Nebraska ranked 13th in the past decade with a 2nd ranking in GDP growth, 29th in domestic migration, and 13th in non-farm payroll growth.  Future growth ranks Nebraska at 28th.  Positives are that the Cornhusker State is a right-to-work state, the liability system is managed well, and the state has cut personal income taxes. Negatives are Nebraska has one of the higher progressive income taxes, a high number of public employees, and a taxing of estates. 

North Dakota emerged as the star of the group with a ranking of 3rd in past decade.  They had the highest GDP growth of any state, 16th in domestic migration, and 1st in non-farm payroll employment.  The economic outlook ranks the Peace Garden State at 4th for growth.  Positives are the state is a right-to-work state, has low workers’ compensation costs, a low minimum wage, implemented a tax cut in 2016 and 2017, and has the second lowest debt service compared to revenue.  Negatives are that North Dakota has the 3rd highest sales tax burden and has a high number of public employees per population.

South Dakota ranked 8th in the past decade with a ranking of 4th on the GDP growth, 22nd in domestic migration, and 9th in non-farm payroll growth.  The Mount Rushmore State ranks 9th in future growth.  The state is a right to work state, has a well-managed liability system, has no estate, personal, or corporate income taxes.  The worse negative is the state has the 43rd in terms of sales taxes per $1,000 of personal income. 

Wyoming ranked 43rd in the past decade of economic growth with a 47th rank of GDP growth, 21 in domestic migration and dead last at 50 in non-farm payroll growth. The Equality State has an economic outlook ranking 8th among the states.  Positives for the future are the 0% corporate, personal, and estate tax rates.  Wyoming also has the lowest state debt service at 2% of tax revenues.  The state is a right-to-work state and has well managed liability system.  Negatives are that Wyoming has the highest proportion of public employees to population and has a higher property tax burden.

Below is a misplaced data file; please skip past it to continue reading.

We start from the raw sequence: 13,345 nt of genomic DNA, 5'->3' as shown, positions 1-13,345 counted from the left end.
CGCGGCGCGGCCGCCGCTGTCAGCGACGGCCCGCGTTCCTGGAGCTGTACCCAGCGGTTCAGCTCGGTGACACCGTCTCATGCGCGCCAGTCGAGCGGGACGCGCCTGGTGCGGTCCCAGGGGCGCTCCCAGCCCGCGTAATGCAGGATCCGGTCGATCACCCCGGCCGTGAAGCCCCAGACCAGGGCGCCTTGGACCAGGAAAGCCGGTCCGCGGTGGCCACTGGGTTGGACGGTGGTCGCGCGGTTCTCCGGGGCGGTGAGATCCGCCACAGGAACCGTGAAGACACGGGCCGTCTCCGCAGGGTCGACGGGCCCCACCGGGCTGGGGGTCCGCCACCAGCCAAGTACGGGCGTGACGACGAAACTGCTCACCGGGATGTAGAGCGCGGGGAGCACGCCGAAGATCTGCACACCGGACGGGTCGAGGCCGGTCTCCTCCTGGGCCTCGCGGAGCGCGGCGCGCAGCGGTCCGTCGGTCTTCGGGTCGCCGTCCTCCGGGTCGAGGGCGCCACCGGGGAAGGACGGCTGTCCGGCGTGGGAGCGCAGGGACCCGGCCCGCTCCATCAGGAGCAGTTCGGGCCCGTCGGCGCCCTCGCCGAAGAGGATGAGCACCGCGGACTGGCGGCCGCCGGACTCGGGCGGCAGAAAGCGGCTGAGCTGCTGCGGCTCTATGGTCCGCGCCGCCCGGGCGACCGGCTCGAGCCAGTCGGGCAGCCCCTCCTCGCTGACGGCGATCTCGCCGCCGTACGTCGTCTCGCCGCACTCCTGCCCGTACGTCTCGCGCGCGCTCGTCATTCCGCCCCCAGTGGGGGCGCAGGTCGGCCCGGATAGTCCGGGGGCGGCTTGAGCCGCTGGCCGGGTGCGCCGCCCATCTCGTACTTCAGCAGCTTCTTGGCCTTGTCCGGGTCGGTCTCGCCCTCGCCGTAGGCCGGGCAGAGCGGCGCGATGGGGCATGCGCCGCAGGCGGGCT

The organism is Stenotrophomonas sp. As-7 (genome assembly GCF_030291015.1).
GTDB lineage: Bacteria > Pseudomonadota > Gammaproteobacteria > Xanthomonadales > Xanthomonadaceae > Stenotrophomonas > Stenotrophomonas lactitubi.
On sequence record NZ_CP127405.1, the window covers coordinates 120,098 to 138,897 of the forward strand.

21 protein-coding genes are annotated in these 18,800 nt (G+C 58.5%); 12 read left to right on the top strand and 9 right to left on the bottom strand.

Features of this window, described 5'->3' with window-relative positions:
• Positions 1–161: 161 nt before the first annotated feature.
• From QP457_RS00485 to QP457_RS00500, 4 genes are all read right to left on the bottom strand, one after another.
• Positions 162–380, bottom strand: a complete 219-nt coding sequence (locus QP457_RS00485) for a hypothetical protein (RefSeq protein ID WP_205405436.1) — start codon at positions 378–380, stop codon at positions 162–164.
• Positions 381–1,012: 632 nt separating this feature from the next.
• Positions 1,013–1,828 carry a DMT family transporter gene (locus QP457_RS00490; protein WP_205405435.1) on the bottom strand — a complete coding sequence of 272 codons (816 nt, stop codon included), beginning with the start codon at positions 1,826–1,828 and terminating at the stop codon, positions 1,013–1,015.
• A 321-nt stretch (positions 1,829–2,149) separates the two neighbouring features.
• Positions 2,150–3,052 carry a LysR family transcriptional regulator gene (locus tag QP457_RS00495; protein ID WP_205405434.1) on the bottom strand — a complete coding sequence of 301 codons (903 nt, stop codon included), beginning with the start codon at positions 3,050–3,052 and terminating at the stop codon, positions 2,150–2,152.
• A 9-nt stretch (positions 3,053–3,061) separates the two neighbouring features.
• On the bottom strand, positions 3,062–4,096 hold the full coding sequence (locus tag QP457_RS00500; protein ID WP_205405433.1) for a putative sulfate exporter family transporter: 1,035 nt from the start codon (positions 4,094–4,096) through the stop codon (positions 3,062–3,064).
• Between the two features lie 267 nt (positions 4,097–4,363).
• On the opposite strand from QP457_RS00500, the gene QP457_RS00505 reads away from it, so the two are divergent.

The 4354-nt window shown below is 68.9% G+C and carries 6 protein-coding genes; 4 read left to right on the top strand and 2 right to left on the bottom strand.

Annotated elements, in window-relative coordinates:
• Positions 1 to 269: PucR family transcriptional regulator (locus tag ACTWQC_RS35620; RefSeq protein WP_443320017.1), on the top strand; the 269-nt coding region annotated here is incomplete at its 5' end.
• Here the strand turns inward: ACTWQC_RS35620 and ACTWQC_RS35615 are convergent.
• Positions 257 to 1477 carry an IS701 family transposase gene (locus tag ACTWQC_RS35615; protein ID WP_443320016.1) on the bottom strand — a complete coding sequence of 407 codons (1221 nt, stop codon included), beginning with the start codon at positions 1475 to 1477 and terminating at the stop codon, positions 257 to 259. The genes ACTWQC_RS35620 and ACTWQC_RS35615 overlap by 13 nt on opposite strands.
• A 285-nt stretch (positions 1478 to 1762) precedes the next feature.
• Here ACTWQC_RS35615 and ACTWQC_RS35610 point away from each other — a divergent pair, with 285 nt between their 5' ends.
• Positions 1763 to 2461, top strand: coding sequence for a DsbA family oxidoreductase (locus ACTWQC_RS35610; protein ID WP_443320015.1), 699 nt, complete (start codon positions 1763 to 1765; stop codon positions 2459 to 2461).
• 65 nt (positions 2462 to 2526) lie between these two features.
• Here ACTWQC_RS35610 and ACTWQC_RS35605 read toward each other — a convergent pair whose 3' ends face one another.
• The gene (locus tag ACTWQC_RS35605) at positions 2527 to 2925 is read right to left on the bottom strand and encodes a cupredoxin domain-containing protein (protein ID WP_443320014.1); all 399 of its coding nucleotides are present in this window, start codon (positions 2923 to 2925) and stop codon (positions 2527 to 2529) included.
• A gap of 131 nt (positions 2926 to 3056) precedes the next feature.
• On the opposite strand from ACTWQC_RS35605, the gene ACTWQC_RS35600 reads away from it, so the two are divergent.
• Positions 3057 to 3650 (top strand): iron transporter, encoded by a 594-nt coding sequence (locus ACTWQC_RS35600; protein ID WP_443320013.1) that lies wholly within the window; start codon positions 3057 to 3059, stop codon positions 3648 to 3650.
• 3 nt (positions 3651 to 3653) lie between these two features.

The ALEC-Laffer study is viewed with other factors such as demographics by companies who are searching for good growth states that are business friendly.  The study is a good read to understand more about how each of the states are their own little experiment of democracy and policy.  It will be interesting to see how the various states’ growth progresses in the future.

As we approach the end of the 2018, we extend our gratitude for each of you that we have worked with.  Perhaps we helped close a new loan for your institution or maybe you attended one of our classes.  Maybe you called with a loan question or used our servicing platform to manage a credit.  We appreciate each of you and look forward to serving you in the new year and beyond.  My wish is for new successes for you next year and a very merry Christmas in this year.  May you know the good news that was first shared with a small group of shepherds long ago, “unto you is born this day in the city of David, a Savior, who is Christ the Lord.”